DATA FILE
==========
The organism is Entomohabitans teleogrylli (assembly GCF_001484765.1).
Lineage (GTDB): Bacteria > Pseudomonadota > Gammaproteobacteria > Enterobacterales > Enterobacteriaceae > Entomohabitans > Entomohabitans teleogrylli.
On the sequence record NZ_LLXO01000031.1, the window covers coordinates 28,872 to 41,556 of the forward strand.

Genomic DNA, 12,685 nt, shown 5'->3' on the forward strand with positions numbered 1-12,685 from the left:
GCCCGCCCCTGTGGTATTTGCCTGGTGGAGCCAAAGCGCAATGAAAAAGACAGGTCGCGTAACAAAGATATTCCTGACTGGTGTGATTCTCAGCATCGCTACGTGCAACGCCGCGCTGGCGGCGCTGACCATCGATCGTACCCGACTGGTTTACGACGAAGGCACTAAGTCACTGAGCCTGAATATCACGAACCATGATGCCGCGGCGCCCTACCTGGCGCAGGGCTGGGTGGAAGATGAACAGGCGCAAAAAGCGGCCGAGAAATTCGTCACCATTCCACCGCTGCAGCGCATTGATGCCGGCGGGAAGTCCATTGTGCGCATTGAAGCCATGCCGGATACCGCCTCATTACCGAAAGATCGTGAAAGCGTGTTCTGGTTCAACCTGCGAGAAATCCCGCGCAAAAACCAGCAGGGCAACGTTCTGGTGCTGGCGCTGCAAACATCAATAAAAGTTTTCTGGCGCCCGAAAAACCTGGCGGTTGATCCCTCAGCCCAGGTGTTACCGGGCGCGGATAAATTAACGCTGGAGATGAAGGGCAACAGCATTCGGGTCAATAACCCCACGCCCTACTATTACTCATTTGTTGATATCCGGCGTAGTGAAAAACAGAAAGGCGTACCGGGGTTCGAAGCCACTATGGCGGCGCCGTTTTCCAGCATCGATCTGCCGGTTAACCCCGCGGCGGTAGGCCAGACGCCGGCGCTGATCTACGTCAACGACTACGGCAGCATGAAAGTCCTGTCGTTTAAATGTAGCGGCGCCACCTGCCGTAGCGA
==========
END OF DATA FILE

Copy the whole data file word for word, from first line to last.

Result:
The organism is Entomohabitans teleogrylli (assembly GCF_001484765.1).
Lineage (GTDB): Bacteria > Pseudomonadota > Gammaproteobacteria > Enterobacterales > Enterobacteriaceae > Entomohabitans > Entomohabitans teleogrylli.
On the sequence record NZ_LLXO01000031.1, the window covers coordinates 28,872 to 41,556 of the forward strand.

Genomic DNA, 12,685 nt, shown 5'->3' on the forward strand with positions numbered 1-12,685 from the left:
GCCCGCCCCTGTGGTATTTGCCTGGTGGAGCCAAAGCGCAATGAAAAAGACAGGTCGCGTAACAAAGATATTCCTGACTGGTGTGATTCTCAGCATCGCTACGTGCAACGCCGCGCTGGCGGCGCTGACCATCGATCGTACCCGACTGGTTTACGACGAAGGCACTAAGTCACTGAGCCTGAATATCACGAACCATGATGCCGCGGCGCCCTACCTGGCGCAGGGCTGGGTGGAAGATGAACAGGCGCAAAAAGCGGCCGAGAAATTCGTCACCATTCCACCGCTGCAGCGCATTGATGCCGGCGGGAAGTCCATTGTGCGCATTGAAGCCATGCCGGATACCGCCTCATTACCGAAAGATCGTGAAAGCGTGTTCTGGTTCAACCTGCGAGAAATCCCGCGCAAAAACCAGCAGGGCAACGTTCTGGTGCTGGCGCTGCAAACATCAATAAAAGTTTTCTGGCGCCCGAAAAACCTGGCGGTTGATCCCTCAGCCCAGGTGTTACCGGGCGCGGATAAATTAACGCTGGAGATGAAGGGCAACAGCATTCGGGTCAATAACCCCACGCCCTACTATTACTCATTTGTTGATATCCGGCGTAGTGAAAAACAGAAAGGCGTACCGGGGTTCGAAGCCACTATGGCGGCGCCGTTTTCCAGCATCGATCTGCCGGTTAACCCCGCGGCGGTAGGCCAGACGCCGGCGCTGATCTACGTCAACGACTACGGCAGCATGAAAGTCCTGTCGTTTAAATGTAGCGGCGCCACCTGCCGTAGCGA